Centre Forward - The Best Football Film You've Never Seen

North Korean football film Centre Forward

   Kim Kil-In and Pak Chong-Song's charming Centre Forward is a great starting point for anyone looking to smash many of the unfair stereotypes often associated with North Korean films.

   Oftentimes, communist cinema can be derided as dull, overlong, humourless and prone to glorifying war or military exploits. Kim and Pak's movie, however, shies clear of each of these pit-falls, delivering a lean, 77-minute long, gentle, feel-good sports drama

   Centre Forward's story focuses on a young up-and-coming striker named Cha In-Son who struggles to cope with the pressures which come from his big break representing Taesongsan Football Club. As he takes the pitch, the debutant realises he is not only representing himself but also, more pressingly, the hopes and dreams of his friends, family and supporters. His panic and inexperience mean he performs poorly in a match witnessed by an expecting nation; Im-Son's sweet mother viewing the fixture on television proudly watches on as her son squanders one goal-scoring opportunity after another.



   Like in all good sports movies, once our hero understands the true extent of his challenge, there becomes only one appropriate course of action - Im-Son demands further training for himself and his teammates too. No longer should Taesongsan be complacent or rest on their morals; taking their cue from the example Kim Il-Sung set for the nation, the players channel all of their energy into a physically enervating, draining new workout. Aside from strengthening their bodies, can the new regime teach the squad the humility and drive needed to succeed? Or will the players wilt under the impossible strain demanded of them?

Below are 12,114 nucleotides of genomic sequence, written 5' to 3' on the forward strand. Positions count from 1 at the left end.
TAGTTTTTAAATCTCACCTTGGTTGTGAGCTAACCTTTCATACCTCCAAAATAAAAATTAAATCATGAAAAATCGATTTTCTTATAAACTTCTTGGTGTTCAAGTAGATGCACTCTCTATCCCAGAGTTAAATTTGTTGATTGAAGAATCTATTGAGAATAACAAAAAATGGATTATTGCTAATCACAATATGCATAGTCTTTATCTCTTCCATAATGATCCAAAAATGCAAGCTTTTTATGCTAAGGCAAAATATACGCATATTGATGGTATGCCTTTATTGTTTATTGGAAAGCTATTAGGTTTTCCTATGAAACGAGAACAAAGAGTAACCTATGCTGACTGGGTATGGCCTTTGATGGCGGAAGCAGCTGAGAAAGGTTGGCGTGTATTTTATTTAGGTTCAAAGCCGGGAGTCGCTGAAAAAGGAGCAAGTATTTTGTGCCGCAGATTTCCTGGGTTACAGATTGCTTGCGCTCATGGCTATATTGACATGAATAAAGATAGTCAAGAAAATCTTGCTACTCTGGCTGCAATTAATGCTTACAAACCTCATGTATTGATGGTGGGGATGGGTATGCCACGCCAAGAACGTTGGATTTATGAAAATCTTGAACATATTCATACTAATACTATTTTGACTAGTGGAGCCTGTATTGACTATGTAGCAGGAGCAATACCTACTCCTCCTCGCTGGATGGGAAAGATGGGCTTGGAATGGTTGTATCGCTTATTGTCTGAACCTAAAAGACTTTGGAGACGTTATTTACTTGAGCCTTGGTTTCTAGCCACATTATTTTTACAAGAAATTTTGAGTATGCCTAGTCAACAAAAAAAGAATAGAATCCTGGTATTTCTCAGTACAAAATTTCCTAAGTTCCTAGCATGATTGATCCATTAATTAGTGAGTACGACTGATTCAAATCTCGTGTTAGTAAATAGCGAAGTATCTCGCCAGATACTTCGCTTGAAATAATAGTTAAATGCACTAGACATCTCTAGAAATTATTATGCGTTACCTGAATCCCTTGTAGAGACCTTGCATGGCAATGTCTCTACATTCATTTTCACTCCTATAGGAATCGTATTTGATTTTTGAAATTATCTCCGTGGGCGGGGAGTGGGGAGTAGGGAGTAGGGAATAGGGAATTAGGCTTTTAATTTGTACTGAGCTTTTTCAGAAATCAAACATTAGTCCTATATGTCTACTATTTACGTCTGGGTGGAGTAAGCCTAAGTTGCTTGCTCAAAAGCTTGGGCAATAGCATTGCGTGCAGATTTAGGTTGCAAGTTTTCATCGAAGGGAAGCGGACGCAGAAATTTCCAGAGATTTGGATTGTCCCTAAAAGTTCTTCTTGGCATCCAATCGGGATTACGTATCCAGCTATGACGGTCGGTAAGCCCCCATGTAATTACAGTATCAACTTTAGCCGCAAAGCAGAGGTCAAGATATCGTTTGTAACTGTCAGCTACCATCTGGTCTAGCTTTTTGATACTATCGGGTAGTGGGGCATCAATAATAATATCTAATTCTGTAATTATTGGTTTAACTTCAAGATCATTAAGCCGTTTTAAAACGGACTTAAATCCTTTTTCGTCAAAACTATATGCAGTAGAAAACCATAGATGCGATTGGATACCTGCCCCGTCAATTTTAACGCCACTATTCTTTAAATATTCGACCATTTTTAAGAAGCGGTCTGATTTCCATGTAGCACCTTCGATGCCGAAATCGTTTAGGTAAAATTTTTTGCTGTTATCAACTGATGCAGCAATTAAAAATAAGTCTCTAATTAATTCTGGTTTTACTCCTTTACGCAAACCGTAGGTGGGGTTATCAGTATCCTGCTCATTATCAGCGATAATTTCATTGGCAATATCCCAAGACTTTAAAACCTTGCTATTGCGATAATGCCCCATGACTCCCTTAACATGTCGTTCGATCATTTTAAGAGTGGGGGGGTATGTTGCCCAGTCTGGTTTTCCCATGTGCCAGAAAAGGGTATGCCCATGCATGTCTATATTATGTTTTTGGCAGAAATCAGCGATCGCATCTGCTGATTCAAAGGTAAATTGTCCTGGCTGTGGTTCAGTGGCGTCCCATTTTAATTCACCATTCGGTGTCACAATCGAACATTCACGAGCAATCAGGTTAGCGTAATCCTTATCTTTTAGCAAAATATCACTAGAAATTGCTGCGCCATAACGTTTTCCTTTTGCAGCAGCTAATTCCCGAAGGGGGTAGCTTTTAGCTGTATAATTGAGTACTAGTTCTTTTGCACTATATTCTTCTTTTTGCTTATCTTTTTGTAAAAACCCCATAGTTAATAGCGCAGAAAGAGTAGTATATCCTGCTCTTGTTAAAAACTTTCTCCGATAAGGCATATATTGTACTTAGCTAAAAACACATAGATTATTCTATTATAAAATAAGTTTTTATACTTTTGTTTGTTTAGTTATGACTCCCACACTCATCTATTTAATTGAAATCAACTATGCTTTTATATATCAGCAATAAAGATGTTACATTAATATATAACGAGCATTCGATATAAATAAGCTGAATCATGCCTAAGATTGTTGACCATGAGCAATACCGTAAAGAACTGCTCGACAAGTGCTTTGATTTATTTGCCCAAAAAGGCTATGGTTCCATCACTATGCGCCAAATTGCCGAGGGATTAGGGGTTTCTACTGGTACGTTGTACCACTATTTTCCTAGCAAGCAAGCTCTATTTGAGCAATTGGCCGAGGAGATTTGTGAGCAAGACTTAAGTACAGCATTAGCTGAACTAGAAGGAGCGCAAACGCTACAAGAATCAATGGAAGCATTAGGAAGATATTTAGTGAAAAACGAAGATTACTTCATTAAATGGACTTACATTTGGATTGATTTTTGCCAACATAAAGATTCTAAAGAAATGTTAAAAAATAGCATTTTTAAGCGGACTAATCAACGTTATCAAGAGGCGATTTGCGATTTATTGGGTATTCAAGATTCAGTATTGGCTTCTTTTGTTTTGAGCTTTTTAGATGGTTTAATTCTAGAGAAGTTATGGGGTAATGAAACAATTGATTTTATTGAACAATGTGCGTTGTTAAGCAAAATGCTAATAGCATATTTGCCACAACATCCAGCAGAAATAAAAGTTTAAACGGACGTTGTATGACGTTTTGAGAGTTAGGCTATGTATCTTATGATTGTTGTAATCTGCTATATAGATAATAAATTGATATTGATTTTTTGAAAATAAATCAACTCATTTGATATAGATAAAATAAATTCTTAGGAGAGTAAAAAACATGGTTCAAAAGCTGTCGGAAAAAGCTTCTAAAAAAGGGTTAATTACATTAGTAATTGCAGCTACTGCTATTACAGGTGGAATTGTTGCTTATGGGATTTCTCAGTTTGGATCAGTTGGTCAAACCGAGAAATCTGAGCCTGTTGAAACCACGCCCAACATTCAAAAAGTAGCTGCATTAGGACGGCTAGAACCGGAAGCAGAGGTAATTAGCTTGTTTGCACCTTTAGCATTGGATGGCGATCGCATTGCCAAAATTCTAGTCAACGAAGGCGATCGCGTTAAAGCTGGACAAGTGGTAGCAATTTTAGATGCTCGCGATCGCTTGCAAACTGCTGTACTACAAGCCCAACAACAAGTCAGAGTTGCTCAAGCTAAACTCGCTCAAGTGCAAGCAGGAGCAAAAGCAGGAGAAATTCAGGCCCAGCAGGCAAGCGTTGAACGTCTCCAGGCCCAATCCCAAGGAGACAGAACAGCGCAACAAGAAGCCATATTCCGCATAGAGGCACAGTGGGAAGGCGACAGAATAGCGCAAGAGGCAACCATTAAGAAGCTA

Playing out in a neatly episodic manner, Centre Forward delights us with its kind-spirited portrayal of its characters and their struggles; we can't help but root for Taesongsan's success based on the team's devotion and drive. Whilst the notion of sacrifice and hard labour constituting necessary functions for success is a common framework in North Korean cinema, Kim and Pak keep the overt ideology to a minimum in their movie. Instead Centre Forward thrills us in the manner of real-life underdog sporting victories and does so with humour and good grace (Im-Son's loving mother often providing unintentional comedy with her naive understanding of her son's chosen sport).

   Aside from some sub-standard editing during the football sequences, seemingly cobbled together from an incredibly limited amount of footage, Centre Forward is a winning example of a sport movie.


                        ORIGINALLY PUBLISHED AT: Cinema of Korea

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